The CLR supports both unchecked and checked integer arithmetics. This post explains how this is exposed in the C# language.
As default, C# does integer arithmetics in a unchecked context. In a unchecked context division by zero throws a exception, whereas overflow does not. Overflow happens when the range of a type is exceeded, e.g. by adding to¬†the
byte b, so that result exceeds the range of 0-255. When this happens, the CLR¬†truncates the result, and simply count over from zero: 254, 255, 0, 1, 2 … Hence the following statement will not throw an exception:
for (int i = 0; i < 256; i++)
But the CLR actually supports integer arithmetics with overflow checking. You can mark a portion of your code as
checked, or use the
/checked compiler option to make the whole code compile to in a checked context, causing the following code to throw an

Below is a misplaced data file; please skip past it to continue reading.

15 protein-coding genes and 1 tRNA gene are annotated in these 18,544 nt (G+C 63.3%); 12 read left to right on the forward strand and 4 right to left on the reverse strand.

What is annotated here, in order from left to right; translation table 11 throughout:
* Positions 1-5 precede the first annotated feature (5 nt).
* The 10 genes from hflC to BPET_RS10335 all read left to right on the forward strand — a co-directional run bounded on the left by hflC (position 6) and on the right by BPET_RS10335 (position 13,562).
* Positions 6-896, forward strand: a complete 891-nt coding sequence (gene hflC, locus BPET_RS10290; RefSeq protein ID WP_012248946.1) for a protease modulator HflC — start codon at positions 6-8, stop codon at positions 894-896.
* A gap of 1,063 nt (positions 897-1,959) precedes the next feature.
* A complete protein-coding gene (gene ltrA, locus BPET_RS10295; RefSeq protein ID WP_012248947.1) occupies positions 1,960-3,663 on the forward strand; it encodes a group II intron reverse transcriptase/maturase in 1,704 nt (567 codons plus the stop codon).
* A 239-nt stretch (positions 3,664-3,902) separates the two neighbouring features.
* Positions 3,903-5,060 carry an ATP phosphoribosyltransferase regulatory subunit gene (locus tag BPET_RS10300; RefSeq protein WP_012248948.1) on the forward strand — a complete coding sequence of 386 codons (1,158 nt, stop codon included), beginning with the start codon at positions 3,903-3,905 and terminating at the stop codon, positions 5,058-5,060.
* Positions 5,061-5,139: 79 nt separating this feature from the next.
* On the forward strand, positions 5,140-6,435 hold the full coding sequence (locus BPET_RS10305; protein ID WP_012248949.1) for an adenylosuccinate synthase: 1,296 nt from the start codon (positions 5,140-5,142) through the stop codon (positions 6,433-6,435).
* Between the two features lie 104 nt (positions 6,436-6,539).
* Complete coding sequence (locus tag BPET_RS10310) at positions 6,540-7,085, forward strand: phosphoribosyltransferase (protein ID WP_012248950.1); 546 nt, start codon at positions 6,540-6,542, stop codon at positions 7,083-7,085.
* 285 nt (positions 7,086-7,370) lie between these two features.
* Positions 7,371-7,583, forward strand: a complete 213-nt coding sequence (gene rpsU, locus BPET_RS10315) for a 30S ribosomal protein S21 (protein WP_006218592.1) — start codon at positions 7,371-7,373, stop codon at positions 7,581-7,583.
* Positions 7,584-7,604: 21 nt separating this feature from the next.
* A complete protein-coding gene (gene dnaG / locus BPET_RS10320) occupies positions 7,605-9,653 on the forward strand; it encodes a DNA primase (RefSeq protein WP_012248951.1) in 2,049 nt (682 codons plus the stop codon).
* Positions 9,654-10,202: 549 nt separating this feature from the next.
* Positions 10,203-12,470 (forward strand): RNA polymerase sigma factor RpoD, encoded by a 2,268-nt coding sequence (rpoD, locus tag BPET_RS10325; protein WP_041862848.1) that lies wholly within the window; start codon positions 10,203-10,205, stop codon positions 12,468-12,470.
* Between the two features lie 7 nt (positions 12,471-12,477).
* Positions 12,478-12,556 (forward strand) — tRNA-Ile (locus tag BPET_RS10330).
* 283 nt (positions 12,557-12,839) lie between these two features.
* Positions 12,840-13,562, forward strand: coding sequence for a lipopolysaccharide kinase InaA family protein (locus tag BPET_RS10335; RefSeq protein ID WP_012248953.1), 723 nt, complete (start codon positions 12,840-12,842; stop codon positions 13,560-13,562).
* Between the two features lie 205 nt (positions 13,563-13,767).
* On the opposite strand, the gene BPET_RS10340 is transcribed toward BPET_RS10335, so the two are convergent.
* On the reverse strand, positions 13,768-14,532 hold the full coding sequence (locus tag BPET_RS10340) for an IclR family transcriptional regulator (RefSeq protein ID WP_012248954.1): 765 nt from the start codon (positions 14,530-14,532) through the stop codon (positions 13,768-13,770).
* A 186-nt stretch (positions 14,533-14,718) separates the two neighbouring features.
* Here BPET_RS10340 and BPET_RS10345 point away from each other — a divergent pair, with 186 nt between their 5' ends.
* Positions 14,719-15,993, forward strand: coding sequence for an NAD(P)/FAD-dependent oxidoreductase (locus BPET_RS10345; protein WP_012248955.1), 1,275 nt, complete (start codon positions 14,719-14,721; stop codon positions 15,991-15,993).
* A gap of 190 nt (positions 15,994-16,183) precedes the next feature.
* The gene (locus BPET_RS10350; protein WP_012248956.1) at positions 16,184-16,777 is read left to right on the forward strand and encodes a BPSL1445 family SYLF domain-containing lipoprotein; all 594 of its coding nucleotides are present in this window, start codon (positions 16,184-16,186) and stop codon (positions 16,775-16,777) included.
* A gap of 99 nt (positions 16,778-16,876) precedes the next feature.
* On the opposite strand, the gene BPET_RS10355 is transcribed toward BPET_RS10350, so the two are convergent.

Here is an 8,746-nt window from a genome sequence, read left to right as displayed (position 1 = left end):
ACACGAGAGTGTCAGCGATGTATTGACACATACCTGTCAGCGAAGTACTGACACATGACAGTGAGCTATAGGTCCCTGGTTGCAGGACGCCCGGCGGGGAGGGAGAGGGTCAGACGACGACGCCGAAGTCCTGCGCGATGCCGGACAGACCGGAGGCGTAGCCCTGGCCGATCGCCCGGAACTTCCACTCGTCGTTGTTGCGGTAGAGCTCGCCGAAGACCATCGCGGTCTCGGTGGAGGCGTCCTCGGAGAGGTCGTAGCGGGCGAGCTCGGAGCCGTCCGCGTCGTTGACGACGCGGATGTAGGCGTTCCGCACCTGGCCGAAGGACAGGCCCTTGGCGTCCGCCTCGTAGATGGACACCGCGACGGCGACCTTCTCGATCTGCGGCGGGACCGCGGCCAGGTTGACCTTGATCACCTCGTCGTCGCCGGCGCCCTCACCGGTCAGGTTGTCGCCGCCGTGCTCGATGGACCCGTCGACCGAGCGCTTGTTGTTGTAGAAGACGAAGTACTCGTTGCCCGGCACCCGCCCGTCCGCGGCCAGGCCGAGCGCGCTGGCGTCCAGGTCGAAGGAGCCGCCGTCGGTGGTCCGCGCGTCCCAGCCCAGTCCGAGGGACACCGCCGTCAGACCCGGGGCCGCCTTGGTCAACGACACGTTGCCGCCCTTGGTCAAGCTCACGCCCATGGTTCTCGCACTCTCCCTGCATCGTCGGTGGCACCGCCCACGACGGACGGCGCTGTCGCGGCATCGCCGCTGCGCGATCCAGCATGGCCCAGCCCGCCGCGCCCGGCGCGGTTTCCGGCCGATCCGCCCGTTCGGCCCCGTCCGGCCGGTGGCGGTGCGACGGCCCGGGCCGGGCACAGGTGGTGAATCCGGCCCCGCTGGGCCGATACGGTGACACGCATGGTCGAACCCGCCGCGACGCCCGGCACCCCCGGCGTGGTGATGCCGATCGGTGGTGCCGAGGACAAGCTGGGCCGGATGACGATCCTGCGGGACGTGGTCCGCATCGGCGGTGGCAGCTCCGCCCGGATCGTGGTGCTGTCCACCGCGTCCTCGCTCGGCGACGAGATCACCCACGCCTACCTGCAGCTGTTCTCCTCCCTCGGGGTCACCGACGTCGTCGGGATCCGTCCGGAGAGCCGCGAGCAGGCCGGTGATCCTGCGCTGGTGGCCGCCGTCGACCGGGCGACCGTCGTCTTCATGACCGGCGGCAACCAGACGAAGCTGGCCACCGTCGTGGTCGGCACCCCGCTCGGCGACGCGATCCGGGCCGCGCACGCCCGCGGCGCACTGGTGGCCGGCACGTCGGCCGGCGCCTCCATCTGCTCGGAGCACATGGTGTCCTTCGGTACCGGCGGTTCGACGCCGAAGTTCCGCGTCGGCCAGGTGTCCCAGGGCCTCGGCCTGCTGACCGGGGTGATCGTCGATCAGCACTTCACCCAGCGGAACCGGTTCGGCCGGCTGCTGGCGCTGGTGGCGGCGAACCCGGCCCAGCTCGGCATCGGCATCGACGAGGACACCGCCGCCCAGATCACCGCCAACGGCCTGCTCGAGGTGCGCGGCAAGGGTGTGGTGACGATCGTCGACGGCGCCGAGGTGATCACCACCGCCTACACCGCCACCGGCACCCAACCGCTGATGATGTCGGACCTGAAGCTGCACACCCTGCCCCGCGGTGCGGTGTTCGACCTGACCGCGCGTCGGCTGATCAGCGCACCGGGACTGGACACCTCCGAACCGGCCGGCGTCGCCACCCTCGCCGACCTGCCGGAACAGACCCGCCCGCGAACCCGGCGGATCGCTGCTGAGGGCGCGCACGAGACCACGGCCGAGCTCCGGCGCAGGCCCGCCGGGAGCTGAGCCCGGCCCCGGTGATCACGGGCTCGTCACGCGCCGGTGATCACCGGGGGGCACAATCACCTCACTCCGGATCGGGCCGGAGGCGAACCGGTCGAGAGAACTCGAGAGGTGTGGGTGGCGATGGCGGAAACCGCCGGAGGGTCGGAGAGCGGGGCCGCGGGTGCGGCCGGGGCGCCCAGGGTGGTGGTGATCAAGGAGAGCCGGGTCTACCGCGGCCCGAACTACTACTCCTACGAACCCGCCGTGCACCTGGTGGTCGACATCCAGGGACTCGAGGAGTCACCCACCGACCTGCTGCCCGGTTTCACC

¬†¬†¬†¬†for (int i = 0; i < 256; i++)
But the overflow checking comes with a performance penalty – actual code like the above (when not¬†overflowing)¬†runs about 3.5 times faster in a unchecked context than in a checked. As an alternative, you can check for overflow youself, given that you know the precise circumstances under which a overflow will happen:¬†
for (int i = 0; i < 255; i++)
¬†¬†¬† if (b < 255) b++;
This check runs a bit faster than the all encompassing¬†CLR check, and reduces the performance penalty to about 2.5.